So breeze through these while you’re having your morning coffee, but don’t spend your whole day on it; instead, I insistyou celebrate the day, the country, and your families and friends.

Stephen King Rules

The New York Post proves once again about how Stephen King is a good guy. Apparently, he bought out a show of 28 Days Later and gave the tickets to other people who wanted to see it.

Lileks mentions the story in a Bleat.

Stephen King Rules

The New York Post proves once again about how Stephen King is a good guy. Apparently, he bought out a show of 28 Days Later and gave the tickets to other people who wanted to see it.

Lileks mentions the story in a Bleat.

Attention, Generation X Worktime Slackers

Hey, for those of you struggling through the last day at work (Thursday) before the long holiday (Independence Day) weekend, don’t forget to squander some time at ClassicGaming.com.

Personally, I am reading up on the Metroid database so I can communicate effectively with my esteemed spouse who has been communing with Samus Aran on her Super Nintendo recently.

By “reading up,” boss, I want to clarify I meant “reading up last night, not during core work hours.”

Ask a Stupid Question

Business 2.0 (who has helpfully decided sometime today to put much of its content behind a subscription, thanks, guys) has a brief (briefer now with everything but the lead hidden away, thanks, guys) piece on trick interview questions.

The article, and the lead (which you can yet see) describes them as “sadistic” and “puzzling” attempts to see how the interviewee fares with “sadistic” and “tricky” and potentially “unanswerable” questions, because obviously that’s the nature of the corporate environment.

As a service to my readers, I have put together this handy list of answers you can use in case the sadistic HR nutbar whips this out (the technical interview guys would never entertain such a fad, right?):

Question: Why are manhole covers round?

    Because the manholes are round.

Question: Why are Coke cans tapered?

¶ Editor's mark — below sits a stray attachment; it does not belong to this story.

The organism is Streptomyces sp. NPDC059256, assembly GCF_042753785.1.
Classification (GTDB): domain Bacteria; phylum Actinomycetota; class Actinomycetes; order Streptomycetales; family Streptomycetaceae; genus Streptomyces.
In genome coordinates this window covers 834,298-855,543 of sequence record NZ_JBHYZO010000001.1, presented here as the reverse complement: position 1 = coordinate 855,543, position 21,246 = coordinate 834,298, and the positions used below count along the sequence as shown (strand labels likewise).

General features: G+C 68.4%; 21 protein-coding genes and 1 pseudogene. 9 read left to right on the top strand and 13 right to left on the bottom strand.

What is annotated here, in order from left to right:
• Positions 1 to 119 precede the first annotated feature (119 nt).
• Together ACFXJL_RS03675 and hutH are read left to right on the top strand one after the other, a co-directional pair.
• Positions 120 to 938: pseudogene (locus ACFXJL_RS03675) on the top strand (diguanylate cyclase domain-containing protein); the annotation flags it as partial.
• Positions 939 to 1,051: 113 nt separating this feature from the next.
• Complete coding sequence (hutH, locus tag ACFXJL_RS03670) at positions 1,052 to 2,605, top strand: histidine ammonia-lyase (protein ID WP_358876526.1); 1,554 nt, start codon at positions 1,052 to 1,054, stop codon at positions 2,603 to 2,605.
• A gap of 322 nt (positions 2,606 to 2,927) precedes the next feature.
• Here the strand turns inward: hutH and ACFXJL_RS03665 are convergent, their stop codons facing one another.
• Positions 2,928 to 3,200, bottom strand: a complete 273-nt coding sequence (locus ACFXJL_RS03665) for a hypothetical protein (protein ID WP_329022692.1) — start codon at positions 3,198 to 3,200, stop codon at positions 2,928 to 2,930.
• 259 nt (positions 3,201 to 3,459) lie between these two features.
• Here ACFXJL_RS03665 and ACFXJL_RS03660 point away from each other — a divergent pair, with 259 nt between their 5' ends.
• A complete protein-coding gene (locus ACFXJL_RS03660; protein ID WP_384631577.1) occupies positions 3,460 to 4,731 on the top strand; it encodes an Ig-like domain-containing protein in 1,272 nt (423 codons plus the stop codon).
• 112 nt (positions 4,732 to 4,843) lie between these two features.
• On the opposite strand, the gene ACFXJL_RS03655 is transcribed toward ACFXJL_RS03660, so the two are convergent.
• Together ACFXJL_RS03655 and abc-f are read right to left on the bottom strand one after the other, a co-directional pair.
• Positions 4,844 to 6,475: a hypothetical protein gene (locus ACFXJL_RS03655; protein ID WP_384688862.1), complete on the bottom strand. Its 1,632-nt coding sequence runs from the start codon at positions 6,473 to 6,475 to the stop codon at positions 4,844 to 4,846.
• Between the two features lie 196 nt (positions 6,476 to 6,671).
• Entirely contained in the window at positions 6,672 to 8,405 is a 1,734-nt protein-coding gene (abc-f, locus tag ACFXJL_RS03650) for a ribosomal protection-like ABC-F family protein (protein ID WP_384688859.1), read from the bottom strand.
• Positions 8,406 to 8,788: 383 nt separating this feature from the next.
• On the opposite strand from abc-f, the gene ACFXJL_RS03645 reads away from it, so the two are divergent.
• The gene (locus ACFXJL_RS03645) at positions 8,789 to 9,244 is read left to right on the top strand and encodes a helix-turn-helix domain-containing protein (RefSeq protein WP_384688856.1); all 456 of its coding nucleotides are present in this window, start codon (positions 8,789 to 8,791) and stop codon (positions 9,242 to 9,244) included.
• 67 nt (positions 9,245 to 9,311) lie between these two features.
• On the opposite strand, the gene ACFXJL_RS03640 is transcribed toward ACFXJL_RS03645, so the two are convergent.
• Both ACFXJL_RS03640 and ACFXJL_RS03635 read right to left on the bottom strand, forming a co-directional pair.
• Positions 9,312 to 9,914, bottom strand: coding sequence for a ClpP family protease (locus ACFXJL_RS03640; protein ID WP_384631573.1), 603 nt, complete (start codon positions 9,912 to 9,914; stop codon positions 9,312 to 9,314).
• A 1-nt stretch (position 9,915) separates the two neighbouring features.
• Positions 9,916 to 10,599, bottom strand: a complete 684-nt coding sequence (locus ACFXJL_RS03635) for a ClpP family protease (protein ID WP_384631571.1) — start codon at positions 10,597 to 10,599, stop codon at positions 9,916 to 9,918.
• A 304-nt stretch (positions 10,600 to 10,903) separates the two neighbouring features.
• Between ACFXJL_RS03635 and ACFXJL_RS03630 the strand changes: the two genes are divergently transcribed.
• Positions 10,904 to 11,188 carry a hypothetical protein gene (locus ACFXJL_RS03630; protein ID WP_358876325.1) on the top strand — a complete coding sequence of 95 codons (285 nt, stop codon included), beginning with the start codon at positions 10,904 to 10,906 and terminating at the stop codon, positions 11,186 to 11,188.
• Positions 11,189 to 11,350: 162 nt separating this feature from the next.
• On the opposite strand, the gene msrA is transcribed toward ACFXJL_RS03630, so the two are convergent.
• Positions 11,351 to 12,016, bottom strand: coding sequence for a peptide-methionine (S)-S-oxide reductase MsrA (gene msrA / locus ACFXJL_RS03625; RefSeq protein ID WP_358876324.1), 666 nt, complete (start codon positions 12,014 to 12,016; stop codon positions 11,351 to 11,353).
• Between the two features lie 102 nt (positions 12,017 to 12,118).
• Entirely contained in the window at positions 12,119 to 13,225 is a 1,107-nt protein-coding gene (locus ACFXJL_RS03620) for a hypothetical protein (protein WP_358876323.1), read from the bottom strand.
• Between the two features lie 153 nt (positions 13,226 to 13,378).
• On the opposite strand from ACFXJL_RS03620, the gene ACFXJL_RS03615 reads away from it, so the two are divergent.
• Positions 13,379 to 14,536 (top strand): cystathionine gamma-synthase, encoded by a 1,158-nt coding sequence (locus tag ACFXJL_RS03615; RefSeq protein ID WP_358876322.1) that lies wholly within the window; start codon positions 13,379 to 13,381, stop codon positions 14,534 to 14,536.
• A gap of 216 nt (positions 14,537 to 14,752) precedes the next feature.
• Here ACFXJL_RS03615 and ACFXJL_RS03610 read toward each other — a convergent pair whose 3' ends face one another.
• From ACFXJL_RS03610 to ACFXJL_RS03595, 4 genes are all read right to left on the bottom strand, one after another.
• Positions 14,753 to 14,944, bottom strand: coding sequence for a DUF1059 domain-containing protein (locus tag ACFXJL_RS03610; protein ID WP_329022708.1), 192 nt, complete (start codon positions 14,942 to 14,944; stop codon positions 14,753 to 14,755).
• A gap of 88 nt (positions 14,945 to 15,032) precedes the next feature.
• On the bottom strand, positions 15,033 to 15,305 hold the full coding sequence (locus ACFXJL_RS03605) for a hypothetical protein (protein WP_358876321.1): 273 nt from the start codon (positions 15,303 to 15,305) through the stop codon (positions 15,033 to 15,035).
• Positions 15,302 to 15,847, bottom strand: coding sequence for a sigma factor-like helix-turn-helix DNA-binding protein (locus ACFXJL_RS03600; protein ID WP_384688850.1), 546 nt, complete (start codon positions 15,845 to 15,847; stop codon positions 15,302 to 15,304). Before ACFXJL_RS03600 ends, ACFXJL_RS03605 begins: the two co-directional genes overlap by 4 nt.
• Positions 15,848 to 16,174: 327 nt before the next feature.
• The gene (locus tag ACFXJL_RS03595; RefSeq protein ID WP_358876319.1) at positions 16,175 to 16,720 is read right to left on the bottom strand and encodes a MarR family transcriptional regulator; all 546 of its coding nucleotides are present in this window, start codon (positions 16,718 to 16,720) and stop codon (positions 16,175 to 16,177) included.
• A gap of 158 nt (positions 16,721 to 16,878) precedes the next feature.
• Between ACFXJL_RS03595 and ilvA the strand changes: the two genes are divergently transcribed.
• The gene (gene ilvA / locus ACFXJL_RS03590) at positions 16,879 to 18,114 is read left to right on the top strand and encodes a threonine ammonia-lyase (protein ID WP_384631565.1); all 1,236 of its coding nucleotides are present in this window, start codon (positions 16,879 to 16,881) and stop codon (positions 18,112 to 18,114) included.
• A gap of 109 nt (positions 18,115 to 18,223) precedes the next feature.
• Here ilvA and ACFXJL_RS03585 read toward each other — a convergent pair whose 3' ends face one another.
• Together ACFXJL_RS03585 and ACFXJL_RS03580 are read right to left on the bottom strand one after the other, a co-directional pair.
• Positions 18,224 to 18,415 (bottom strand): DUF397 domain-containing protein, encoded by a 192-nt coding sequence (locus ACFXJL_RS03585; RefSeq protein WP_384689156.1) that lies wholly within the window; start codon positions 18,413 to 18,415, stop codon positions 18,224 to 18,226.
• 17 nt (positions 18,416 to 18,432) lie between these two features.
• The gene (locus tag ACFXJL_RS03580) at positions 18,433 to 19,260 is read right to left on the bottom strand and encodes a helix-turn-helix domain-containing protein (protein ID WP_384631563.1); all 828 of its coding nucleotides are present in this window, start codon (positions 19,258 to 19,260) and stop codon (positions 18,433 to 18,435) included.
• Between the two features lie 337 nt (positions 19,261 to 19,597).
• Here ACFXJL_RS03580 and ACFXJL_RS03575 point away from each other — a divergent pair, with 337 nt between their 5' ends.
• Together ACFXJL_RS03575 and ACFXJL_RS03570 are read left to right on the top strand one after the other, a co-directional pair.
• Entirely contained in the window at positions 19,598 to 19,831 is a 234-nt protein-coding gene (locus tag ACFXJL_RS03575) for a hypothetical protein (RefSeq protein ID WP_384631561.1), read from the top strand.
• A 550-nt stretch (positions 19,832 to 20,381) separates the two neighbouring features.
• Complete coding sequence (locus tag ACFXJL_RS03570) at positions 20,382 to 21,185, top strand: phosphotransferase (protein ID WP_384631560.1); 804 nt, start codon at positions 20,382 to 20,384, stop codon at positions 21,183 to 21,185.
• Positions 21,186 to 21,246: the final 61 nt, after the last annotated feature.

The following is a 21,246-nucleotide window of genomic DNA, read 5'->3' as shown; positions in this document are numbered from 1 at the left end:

Before you answer this, challenge the interviewer to prove they are, in fact, tapered.

    Bonus alternate answer: To use the mystical powers of the pyramid to preserve the soda’s tooth-dissolving power.

Question: How would you weigh the world’s fattest man without using a scale?

    You cannot. The definition of weigh implies putting on a scale to determine the impact of gravity on an object.

    Bonus alternate answer: “I wouldn’t.”

Question: How many tennis balls are in the air in New Zealand right now?

    New Zealand is 15.5 hours ahead of the United States. Odds are, none right now unless they’ve started middle-of-the-night tennis leagues.

    Bonus alternate answer: 1,472 American tennis balls (2,447.62 New Zealand tennis balls). Answer right away, and let the interviewer prove differently.

These answers will prove to your interviewer that you’re decisive when it comes to selecting a plausible lie, which is only reinforcing the impression he or she has gotten from your resume and the interview this far.

We Gave Up On Cable Too Early

I dropped off our digital cable box on Monday (and then dropped off, reluctantly, the remote Monday afternoon) after my beautiful wife and I determined the cost of “content” piped to a television most likely turned off exceeded our complete monthly electricity bill. We decided we could do without television and digital commercialless music. We might have thought too soon.

We made that rash decision before Rascall Flatts decided they would put nudity in their next video and before Country Music Television (CMT) decided they would play it.

If only I had known you could see naked people on cable television! Having the ability to see the human form–well, okay, the female form– on cable television any time I want is worth $1100 a year!

(Thanks to Fark for the pointer.)

Attention, Generation X Worktime Slackers

Hey, for those of you struggling through the last day at work (Thursday) before the long holiday (Independence Day) weekend, don’t forget to squander some time at ClassicGaming.com.

Personally, I am reading up on the Metroid database so I can communicate effectively with my esteemed spouse who has been communing with Samus Aran on her Super Nintendo recently.

By “reading up,” boss, I want to clarify I meant “reading up last night, not during core work hours.”

Ask a Stupid Question

Business 2.0 (who has helpfully decided sometime today to put much of its content behind a subscription, thanks, guys) has a brief (briefer now with everything but the lead hidden away, thanks, guys) piece on trick interview questions.

The article, and the lead (which you can yet see) describes them as “sadistic” and “puzzling” attempts to see how the interviewee fares with “sadistic” and “tricky” and potentially “unanswerable” questions, because obviously that’s the nature of the corporate environment.

As a service to my readers, I have put together this handy list of answers you can use in case the sadistic HR nutbar whips this out (the technical interview guys would never entertain such a fad, right?):

Question: Why are manhole covers round?